Daily Management Review

Sainsbury's Pledges To Reduce Plastic Usage By 50% After Consumer Pressure


Sainsbury's Pledges To Reduce Plastic Usage By 50% After Consumer Pressure
The United Kingdom based retailer Sainsbury's has pledged that it would reduce ythe amount of plastic that it uses in its business by at least 50 per cent in 2025.
"We are well aware that this is ambitious as we currently use around 120,000 tonnes of plastic per year and reduce plastic packaging by around 1% each year," the supermarket chain said in a statement.
There is increased pressure from governments and even consumers on retailers to reduce plastic pollution. Scientists and environmentalists have identified plastics to be the biggest man made pollutant that is threatening the marine environment and according to estimates in an article published in Nature Communications, every year about 2.4 million tonnes of the material goes into the Earth’s oceans. 
This is also a rising concern in the UK and according to the Greenpeace, its petition calling on UK supermarkets to ditch throwaway plastic packaging has been signed by more than 1.5 million people of the country, the advocacy organization said.
Reduction of use of plastics in milk bottles, fruit and vegetable packaging, and bottled beverages would be the focus of reduction, Sainsbury's said.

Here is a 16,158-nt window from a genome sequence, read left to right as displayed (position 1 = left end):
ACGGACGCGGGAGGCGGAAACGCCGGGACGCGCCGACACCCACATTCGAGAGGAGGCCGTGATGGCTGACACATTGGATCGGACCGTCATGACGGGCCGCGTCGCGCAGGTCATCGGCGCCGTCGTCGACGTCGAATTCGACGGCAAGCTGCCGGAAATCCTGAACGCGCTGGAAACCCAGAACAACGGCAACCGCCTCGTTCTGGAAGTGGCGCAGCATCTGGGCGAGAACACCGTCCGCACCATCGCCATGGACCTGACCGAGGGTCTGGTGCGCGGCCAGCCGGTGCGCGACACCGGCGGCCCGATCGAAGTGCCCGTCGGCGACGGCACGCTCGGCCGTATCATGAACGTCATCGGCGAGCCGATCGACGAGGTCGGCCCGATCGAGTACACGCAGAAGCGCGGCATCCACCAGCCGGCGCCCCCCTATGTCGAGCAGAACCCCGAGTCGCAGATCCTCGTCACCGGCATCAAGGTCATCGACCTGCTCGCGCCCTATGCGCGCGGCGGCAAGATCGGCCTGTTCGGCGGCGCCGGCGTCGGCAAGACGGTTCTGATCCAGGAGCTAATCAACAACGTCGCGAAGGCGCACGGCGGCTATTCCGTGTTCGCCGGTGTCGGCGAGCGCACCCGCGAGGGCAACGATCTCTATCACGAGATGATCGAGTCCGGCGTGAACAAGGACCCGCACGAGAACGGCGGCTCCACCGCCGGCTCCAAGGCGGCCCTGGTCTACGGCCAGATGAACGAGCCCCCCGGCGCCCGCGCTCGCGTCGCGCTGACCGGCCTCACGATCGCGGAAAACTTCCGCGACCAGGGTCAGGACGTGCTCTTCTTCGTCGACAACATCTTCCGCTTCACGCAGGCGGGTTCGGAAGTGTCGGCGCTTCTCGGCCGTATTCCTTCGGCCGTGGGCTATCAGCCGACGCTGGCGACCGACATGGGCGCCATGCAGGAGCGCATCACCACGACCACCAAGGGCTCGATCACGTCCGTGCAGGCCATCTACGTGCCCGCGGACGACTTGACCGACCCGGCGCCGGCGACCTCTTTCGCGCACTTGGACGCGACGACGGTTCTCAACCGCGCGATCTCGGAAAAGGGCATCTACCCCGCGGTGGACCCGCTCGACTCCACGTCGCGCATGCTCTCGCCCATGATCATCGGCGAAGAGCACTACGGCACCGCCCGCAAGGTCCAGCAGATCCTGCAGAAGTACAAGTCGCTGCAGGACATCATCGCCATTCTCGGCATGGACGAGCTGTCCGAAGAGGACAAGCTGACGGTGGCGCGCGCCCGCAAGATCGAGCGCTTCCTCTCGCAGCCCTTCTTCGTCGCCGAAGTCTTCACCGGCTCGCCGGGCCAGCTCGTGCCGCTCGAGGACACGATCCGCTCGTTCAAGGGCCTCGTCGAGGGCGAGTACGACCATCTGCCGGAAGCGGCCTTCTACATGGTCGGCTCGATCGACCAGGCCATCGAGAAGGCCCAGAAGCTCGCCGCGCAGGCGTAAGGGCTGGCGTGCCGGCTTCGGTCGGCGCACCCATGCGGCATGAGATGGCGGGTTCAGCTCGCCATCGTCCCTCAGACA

"Sainsbury's is reviewing alternative options including the introduction of refillable [milk] bottles, introducing returnable milk bottles or offering a reusable jug with milk in a lightweight plastic pouch," the company said.
By the end of 2019, recyclable alternatives would replace plastic trays for fresh food which would result in reduction of 6,000 tons of plastic usage in the business of Sainsbury’s. And by the end of 2020, recyclable alternatives would also replace the plastic film used on fruit and vegetables.
In a Greenpeace survey that analyzed public commitments on plastics made by major UK supermarkets and published in March this year, Sainsbury's was ranked last. According to Greenpeace, Sainsbury's CEO Mike Coupe was urged to do something to reduce plastic usage in the business of the retailer by more than 95,000 people through emails.
It was disappointed by the Greenpeace report. Sainsbury's said earlier this year and on Friday, the company refused to accept that it was doing less than in plastic usage reduction in comparison to its rivals.
The retailer is a pioneer in elimination of microbeads, or small pieces of plastic, in its own brand products, said a spokeswoman for the company. The retailer was among the very first in the business to offer its customers paper cotton swabs, she also said.
Louise Edge, head of Greenpeace UK's ocean plastics campaign, said that the latest pledge that was announced by Sainsbury’s was a "victory" for customers who had urged Sainsbury's to do more about plastic waste reduction.
"We commend Sainsbury's for listening and recognizing that huge plastic reduction and bringing in refillable packaging at scale are vital to tackling the plastic pollution crisis," Edge said.
Sainsbury's would collaborate with Greenpeace and furnish reports in this regards every six months, Coupe said in a video posted on its website on Friday.

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